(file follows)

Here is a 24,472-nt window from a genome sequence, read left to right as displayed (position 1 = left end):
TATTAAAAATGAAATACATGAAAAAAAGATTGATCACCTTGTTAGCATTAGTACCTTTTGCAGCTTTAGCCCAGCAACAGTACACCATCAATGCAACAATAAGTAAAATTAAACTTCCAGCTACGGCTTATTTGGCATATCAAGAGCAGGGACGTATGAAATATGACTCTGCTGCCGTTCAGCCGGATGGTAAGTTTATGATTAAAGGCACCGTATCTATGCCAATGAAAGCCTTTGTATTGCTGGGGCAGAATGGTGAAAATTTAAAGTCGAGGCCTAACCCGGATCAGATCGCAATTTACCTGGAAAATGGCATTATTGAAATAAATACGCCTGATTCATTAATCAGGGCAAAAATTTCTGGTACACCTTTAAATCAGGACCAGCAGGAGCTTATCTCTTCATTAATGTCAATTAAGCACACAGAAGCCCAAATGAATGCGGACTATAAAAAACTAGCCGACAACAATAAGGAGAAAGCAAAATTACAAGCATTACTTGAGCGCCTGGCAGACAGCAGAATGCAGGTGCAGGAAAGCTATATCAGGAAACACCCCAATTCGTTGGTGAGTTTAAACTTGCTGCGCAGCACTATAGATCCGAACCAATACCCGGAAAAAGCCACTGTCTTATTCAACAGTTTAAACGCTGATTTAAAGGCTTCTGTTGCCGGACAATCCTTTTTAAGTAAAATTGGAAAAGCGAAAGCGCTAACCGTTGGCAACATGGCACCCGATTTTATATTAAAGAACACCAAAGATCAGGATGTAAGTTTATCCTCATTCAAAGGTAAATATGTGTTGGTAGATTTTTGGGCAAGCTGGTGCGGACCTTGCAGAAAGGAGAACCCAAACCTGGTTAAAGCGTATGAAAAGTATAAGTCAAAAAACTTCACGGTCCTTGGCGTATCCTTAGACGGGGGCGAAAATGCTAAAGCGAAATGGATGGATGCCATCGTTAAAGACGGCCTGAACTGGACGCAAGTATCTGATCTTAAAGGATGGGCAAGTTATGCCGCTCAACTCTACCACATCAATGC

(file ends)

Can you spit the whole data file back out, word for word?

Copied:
Here is a 24,472-nt window from a genome sequence, read left to right as displayed (position 1 = left end):
TATTAAAAATGAAATACATGAAAAAAAGATTGATCACCTTGTTAGCATTAGTACCTTTTGCAGCTTTAGCCCAGCAACAGTACACCATCAATGCAACAATAAGTAAAATTAAACTTCCAGCTACGGCTTATTTGGCATATCAAGAGCAGGGACGTATGAAATATGACTCTGCTGCCGTTCAGCCGGATGGTAAGTTTATGATTAAAGGCACCGTATCTATGCCAATGAAAGCCTTTGTATTGCTGGGGCAGAATGGTGAAAATTTAAAGTCGAGGCCTAACCCGGATCAGATCGCAATTTACCTGGAAAATGGCATTATTGAAATAAATACGCCTGATTCATTAATCAGGGCAAAAATTTCTGGTACACCTTTAAATCAGGACCAGCAGGAGCTTATCTCTTCATTAATGTCAATTAAGCACACAGAAGCCCAAATGAATGCGGACTATAAAAAACTAGCCGACAACAATAAGGAGAAAGCAAAATTACAAGCATTACTTGAGCGCCTGGCAGACAGCAGAATGCAGGTGCAGGAAAGCTATATCAGGAAACACCCCAATTCGTTGGTGAGTTTAAACTTGCTGCGCAGCACTATAGATCCGAACCAATACCCGGAAAAAGCCACTGTCTTATTCAACAGTTTAAACGCTGATTTAAAGGCTTCTGTTGCCGGACAATCCTTTTTAAGTAAAATTGGAAAAGCGAAAGCGCTAACCGTTGGCAACATGGCACCCGATTTTATATTAAAGAACACCAAAGATCAGGATGTAAGTTTATCCTCATTCAAAGGTAAATATGTGTTGGTAGATTTTTGGGCAAGCTGGTGCGGACCTTGCAGAAAGGAGAACCCAAACCTGGTTAAAGCGTATGAAAAGTATAAGTCAAAAAACTTCACGGTCCTTGGCGTATCCTTAGACGGGGGCGAAAATGCTAAAGCGAAATGGATGGATGCCATCGTTAAAGACGGCCTGAACTGGACGCAAGTATCTGATCTTAAAGGATGGGCAAGTTATGCCGCTCAACTCTACCACATCAATGC